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Sunday, August 18, 2013

LET THE COMPETITION BEGIN

It has been a momentous few weeks in the media business.

You've seen the headlines: The Graham family, sainted patrons of investigative journalism and Social Washington, agreed to sell the Washington Post to Amazon.com founder Jeff Bezos for $250 million. The D.C. insiders wailed about the "end of an era." The New York Times Co. dumped-off the Boston Globe to John Henry, Red Sox' and Roush Fenway Racing partner, for a mere $70 mil, a tiny fraction of what it paid for the paper. Big Mouth/Bigger Ego Should-Have-Been-Farmed-Out-to-Pasture-Long-Ago Globe columnist Bob Ryan called it "scary." I would suggest Ryan deal with it or quit.

Given the troubled state of the newspaper and print businesses, I bet those who get to keep their jobs thanks to Henry will have a vastly different opinion.

We'll see what much-needed new ideas Bezos and Henry will bring to these iconic enterprises. And how the actual journalism is impacted. It's difficult to imagine how the Globe could increase its reporting on the Sox. But will criticism be tolerated by ownership? I got an E-mail asking if I thought NASCAR would now get more coverage in the Globe. I said: No.

Not to worry. NASCAR recently completed its long-term TV deals with more races (eventually, including part of the Nationwide series schedule) on the various Fox networks and a move off ABC/ESPN to NBC/NBCSN. At a reported total of more than $8 billion, this again proves the MONEY in U.S. motorsports is in NASCAR. The chatroomers can criticize all they want, but that is the true bottom line.

But the REAL action began Saturday with the launch of Fox Sports 1, which replaced fade-to-black Speed Channel. Combine FS1 with NBC Sports Network (formerly Versus, becoming just NBCSN) and CBS Sports cable channel, and suddenly, ESPN has REAL competition for the first time. EVER. This reminds me of when CNN had the cable news space all to itself and basically dictated terms of what was -- and wasn't -- "news." And how that "news" was covered. Then, along came MSNBC, and -- far more importantly and successfully -- Fox News Channel.

That's the way it's been for decades with ESPN. It could arrogantly do as it pleased and decided what "news" was "worthwhile" for SportsCenter. I'm hoping competition will make that a thing of the past. I remember when I worked at the Philadelphia Daily News and we, for a time, had four competing daily newspapers. It made us better.

Besides various NASCAR programming and, starting next year, the United SportsCar Series, FS1 has loaded-up on popular sports, including baseball. Last week, Fox grabbed the rights to USGA golf from NBC -- golf being a new venture for the network. I'm hoping the additional resources and higher emphasis from management will lead to better auto racing production. (Are Phil Parsons and Hermie Sadler the best it can do in the Truck series? Really?) It's a new era and, in part, that should mean the end of the weak pit-road microphone-holders who make speeches instead of asking crisp, meaningful, to-the-point Chris Economaki-esque questions. THAT'S what viewers APPRECIATE. THAT'S what viewers WANT.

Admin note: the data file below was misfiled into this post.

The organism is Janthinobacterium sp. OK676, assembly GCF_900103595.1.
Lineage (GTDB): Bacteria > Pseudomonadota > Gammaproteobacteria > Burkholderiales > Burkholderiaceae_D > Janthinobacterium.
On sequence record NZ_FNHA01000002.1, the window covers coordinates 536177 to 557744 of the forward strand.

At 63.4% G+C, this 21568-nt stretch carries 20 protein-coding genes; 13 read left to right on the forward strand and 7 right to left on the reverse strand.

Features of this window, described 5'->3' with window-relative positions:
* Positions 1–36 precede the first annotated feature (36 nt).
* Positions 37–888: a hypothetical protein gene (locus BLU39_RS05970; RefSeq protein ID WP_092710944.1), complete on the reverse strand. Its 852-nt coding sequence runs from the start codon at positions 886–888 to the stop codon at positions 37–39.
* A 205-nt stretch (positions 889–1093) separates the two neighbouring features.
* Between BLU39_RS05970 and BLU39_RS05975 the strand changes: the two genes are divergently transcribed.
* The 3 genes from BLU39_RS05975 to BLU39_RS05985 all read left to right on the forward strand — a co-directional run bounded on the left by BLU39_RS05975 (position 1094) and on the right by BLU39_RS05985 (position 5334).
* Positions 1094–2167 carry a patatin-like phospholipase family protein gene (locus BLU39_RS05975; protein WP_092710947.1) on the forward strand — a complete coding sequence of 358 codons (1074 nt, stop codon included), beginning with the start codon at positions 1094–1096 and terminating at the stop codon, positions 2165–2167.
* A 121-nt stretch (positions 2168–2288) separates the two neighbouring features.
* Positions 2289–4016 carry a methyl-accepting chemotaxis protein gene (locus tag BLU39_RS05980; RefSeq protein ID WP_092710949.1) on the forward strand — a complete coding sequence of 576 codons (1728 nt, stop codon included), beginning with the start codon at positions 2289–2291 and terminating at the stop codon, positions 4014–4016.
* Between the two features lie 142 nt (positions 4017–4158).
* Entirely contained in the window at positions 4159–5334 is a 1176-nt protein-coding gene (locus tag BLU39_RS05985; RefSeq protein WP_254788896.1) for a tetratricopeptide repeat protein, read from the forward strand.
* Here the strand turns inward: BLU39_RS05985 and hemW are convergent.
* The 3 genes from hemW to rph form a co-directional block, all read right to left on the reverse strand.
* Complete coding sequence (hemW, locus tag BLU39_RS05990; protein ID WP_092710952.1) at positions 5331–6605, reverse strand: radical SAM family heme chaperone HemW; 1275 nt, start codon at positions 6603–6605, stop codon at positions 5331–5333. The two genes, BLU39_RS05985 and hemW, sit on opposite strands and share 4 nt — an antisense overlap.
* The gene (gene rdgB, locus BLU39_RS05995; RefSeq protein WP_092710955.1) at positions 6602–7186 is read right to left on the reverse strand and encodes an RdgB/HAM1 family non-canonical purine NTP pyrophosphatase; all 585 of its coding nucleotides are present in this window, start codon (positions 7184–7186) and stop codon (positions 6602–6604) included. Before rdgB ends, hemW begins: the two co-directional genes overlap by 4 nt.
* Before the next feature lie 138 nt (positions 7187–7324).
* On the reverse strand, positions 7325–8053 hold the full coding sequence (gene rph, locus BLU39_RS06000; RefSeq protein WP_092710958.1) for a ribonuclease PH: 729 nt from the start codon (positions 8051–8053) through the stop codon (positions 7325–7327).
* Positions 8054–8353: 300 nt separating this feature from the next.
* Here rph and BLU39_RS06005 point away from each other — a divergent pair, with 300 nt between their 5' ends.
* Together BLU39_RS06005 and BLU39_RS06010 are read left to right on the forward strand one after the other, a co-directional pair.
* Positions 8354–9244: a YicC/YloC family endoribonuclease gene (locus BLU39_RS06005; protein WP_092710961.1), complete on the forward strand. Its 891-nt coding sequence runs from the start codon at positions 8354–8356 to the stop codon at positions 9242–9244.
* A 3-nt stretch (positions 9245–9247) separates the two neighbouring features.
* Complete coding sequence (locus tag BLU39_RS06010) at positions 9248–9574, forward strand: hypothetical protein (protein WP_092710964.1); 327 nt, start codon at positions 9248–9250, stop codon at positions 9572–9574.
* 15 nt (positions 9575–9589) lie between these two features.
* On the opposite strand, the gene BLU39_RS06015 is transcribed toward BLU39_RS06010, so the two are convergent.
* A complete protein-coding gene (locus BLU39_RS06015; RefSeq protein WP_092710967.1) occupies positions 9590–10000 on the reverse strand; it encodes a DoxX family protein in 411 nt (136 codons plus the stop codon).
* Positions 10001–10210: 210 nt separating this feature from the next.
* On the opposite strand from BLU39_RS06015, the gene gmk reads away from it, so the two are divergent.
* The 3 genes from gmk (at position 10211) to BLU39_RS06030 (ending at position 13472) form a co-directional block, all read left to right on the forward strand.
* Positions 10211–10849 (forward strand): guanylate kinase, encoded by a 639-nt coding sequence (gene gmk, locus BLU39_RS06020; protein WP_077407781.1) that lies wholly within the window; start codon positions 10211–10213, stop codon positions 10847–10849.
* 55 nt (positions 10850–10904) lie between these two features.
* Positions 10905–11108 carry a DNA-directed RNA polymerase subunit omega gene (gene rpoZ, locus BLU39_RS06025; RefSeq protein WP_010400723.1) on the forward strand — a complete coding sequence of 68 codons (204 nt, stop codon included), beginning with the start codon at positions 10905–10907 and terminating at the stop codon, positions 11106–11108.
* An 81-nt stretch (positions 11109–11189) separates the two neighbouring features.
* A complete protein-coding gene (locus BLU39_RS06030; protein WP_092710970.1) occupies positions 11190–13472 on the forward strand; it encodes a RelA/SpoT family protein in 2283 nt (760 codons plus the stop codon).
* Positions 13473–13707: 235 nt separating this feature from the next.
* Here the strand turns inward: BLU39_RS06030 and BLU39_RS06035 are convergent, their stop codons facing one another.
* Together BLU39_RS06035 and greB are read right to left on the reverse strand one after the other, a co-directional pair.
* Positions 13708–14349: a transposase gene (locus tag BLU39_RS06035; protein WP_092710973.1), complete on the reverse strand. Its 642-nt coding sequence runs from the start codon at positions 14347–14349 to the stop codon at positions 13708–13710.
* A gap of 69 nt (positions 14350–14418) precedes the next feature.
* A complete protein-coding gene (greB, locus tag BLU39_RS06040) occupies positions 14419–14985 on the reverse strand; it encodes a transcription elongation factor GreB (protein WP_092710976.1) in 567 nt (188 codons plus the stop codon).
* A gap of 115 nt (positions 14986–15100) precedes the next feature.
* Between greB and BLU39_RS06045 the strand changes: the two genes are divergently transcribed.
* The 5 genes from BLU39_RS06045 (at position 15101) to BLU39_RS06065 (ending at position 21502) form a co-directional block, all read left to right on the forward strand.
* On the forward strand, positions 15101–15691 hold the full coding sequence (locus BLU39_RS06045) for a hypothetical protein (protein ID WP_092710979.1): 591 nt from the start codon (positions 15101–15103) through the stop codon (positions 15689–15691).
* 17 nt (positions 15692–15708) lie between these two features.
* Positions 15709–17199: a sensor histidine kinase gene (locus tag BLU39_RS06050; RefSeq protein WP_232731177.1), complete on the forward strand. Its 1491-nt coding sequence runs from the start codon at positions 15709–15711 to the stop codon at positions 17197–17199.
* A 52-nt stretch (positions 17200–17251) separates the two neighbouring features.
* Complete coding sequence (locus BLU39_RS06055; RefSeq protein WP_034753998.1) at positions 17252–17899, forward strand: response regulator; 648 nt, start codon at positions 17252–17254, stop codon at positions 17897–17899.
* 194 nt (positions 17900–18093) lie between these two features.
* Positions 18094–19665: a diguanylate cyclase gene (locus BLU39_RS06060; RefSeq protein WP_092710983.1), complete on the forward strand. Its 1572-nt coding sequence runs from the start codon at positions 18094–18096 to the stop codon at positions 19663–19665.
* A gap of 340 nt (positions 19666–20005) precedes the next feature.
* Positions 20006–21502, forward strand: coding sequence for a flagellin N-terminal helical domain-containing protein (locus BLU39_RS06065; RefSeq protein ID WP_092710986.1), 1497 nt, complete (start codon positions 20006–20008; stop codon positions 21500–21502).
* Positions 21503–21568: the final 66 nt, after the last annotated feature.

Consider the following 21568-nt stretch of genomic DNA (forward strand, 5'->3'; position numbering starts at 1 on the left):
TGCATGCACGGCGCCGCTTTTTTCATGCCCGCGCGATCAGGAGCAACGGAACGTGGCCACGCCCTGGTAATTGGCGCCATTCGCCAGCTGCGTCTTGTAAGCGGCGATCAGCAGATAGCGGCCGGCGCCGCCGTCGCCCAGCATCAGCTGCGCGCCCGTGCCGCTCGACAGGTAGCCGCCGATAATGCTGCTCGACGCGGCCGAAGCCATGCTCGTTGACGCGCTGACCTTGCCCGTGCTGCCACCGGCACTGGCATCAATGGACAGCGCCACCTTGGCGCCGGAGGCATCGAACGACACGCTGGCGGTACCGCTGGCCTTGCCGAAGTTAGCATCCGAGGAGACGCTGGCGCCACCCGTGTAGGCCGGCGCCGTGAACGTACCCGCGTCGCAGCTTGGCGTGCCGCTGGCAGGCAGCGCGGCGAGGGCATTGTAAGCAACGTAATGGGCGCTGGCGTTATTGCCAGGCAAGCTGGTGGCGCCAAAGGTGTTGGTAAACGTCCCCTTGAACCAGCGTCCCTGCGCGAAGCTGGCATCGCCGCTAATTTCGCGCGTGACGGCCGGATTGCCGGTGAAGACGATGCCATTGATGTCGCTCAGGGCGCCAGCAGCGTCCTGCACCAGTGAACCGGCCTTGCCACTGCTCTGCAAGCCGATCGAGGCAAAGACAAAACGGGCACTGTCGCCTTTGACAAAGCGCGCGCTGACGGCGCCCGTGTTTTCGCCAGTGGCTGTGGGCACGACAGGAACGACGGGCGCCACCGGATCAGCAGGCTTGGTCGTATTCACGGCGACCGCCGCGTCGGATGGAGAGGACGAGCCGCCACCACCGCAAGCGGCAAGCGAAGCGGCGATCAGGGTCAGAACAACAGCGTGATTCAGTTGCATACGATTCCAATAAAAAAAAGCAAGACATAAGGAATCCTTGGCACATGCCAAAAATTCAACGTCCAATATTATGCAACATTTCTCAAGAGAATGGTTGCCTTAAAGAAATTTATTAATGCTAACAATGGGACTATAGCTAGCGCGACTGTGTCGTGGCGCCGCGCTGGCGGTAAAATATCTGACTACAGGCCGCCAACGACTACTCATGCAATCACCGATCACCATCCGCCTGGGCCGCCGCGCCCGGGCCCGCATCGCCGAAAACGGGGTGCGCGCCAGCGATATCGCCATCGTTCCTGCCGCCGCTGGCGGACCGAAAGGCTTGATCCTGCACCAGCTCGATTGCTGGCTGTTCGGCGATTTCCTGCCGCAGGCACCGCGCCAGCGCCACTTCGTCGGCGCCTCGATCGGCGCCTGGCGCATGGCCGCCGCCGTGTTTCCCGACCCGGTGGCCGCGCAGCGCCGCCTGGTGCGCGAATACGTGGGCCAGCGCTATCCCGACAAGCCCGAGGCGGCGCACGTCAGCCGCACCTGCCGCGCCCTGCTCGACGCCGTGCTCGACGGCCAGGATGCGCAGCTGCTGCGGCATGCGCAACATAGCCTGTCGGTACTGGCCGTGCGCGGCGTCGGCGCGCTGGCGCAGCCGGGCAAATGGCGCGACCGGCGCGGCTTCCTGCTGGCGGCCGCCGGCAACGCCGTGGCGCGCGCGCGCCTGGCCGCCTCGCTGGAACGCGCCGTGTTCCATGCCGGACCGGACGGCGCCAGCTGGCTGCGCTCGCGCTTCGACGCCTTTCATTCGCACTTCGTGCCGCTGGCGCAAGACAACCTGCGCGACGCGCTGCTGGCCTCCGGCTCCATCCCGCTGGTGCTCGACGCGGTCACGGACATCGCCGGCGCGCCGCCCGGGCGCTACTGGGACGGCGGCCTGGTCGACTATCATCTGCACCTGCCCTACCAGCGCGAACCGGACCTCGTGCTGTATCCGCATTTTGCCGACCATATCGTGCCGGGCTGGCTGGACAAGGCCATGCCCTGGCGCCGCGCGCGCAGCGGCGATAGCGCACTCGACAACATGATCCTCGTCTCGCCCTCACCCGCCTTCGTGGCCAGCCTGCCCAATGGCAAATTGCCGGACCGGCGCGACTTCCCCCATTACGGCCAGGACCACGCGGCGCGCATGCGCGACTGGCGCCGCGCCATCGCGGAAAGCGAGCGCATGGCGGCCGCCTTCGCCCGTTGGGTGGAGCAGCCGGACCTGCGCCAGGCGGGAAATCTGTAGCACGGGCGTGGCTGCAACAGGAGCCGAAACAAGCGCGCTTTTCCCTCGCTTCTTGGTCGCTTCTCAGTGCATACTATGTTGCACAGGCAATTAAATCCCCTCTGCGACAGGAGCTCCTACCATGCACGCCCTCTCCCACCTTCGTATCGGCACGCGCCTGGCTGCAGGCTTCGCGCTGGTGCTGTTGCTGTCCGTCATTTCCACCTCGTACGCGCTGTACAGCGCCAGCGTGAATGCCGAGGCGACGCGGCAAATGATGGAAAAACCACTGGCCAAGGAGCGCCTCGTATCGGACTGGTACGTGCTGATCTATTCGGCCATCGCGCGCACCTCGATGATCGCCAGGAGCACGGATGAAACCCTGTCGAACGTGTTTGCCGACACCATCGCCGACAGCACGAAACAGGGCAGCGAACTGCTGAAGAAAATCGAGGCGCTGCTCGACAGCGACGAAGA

More than anything, I'm hoping for some good, honest news reporting from FS1. That will largely come from its late-night version of SportsCenter. Will sports whose rights aren't owned by Fox get the bottom-feeder treatment we've come to expect from ESPN over the years? That would be a mistake, for a lot of reasons. CREDIBILITY needs to be established at FS1 and I'm hoping all involved know that and will act accordingly.

Yes, I know, there will be gimmicks and nonsense. But, please, FS1, not to the degree now found on SportsCenter. NFL guy Sal Paolantonio is actually a very good reporter, but he's recently taken a big back, back, back step with his Chris (Buffoon) Berman style. Why the NFL and Pro Football Hall of Fame permits an MC with an ego that overshadows the HoF honorees is beyond me.

Finally, sadly, is the impending Howard Beale ESPN2 show. A few days ago I saw an interview with ESPN President John Skipper in which he said the hiring of Beale is in keeping with the net's tradition of "smart." I guess Rutledge Wood was otherwise occupied.

Here's an easy prediction: Skipper, in the end, won't look too smart in giving Beale yet another chance.

Oh, how standards have fallen. Please, may true competition raise the bar.

[ more next Monday . . . ]